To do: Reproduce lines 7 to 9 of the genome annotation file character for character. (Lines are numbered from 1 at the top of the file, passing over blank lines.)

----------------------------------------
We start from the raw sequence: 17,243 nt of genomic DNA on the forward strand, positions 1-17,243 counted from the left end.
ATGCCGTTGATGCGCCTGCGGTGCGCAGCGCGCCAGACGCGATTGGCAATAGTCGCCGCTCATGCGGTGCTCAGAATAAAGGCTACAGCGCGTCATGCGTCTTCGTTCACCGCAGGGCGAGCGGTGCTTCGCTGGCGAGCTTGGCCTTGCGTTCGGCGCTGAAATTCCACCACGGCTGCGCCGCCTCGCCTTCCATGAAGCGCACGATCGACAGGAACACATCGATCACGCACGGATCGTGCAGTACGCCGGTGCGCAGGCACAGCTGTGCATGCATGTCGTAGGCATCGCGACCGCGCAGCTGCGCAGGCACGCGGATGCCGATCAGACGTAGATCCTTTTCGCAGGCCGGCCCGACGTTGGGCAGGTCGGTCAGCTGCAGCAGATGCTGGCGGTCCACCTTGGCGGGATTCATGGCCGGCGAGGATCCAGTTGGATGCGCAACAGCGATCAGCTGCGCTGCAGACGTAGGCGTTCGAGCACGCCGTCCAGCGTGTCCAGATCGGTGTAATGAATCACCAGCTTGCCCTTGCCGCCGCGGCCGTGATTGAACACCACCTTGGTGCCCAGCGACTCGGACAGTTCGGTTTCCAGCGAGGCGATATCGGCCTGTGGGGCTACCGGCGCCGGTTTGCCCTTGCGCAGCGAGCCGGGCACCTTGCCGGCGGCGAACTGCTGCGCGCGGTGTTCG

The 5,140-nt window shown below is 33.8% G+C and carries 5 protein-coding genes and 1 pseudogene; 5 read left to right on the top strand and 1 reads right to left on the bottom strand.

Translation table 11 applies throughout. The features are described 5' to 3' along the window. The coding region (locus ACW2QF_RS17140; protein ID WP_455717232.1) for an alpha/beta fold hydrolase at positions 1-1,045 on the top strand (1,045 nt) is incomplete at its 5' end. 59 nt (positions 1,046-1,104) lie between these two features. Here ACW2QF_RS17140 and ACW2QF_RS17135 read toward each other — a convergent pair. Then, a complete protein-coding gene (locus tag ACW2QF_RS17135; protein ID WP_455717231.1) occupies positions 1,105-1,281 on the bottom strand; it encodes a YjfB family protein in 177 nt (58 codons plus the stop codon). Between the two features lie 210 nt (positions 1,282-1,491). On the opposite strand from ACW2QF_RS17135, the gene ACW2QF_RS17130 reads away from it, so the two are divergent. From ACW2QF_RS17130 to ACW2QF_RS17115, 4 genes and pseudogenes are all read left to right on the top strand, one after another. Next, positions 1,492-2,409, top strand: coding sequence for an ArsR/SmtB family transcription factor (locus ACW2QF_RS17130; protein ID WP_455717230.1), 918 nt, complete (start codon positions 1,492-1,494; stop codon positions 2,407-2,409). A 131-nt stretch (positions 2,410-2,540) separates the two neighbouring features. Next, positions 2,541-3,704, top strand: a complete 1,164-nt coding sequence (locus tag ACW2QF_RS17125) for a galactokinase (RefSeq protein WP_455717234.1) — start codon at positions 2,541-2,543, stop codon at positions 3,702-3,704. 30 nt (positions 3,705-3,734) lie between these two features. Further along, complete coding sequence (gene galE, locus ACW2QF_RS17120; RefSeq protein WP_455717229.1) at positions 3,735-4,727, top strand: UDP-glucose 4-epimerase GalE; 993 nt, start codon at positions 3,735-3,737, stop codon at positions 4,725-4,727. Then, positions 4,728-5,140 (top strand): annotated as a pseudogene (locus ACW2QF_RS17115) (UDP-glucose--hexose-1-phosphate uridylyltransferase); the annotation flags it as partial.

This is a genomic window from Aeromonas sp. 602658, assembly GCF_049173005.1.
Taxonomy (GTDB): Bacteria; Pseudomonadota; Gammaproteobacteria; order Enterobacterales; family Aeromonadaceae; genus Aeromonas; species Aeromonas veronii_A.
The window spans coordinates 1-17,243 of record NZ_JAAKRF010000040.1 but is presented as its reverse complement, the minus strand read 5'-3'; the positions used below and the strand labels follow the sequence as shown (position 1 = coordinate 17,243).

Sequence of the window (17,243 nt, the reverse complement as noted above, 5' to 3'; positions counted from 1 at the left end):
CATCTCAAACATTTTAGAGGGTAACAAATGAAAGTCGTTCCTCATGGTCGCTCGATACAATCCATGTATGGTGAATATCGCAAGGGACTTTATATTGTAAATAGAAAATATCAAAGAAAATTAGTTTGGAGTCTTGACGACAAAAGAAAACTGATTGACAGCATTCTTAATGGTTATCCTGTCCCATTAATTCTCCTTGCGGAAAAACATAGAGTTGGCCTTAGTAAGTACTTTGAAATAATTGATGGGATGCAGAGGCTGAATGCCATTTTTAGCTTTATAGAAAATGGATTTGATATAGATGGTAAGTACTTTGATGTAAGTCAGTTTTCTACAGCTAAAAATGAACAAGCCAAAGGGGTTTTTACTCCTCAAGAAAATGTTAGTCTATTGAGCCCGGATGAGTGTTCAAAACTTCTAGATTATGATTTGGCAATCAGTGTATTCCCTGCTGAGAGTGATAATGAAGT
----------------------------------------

The window spans coordinates 1-17,243 of record NZ_JAAKRF010000040.1 but is presented as its reverse complement, the minus strand read 5'-3'; the positions used below and the strand labels follow the sequence as shown (position 1 = coordinate 17,243).

Sequence of the window (17,243 nt, the reverse complement as noted above, 5' to 3'; positions counted from 1 at the left end):
CATCTCAAACATTTTAGAGGGTAACAAATGAAAGTCGTTCCTCATGGTCGCTCGATACAATCCATGTATGGTGAATATCGCAAGGGACTTTATATTGTAAATAGAAAATATCAAAGAAAATTAGTTTGGAGTCTTGACGACAAAAGAAAACTGATTGACAGCATTCTTAATGGTTATCCTGTCCCATTAATTCTCCTTGCGGAAAAACATAGAGTTGGCCTTAGTAAGTACTTTGAAATAATTGATGGGATGCAGAGGCTGAATGCCATTTTTAGCTTTATAGAAAATGGATTTGATATAGATGGTAAGTACTTTGATGTAAGTCAGTTTTCTACAGCTAAAAATGAACAAGCCAAAGGGGTTTTTACTCCTCAAGAAAATGTTAGTCTATTGAGCCCGGATGAGTGTTCAAAACTTCTAGATTATGATTTGGCAATCAGTGTATTCCCTGCTGAGAGTGATAATGAAGT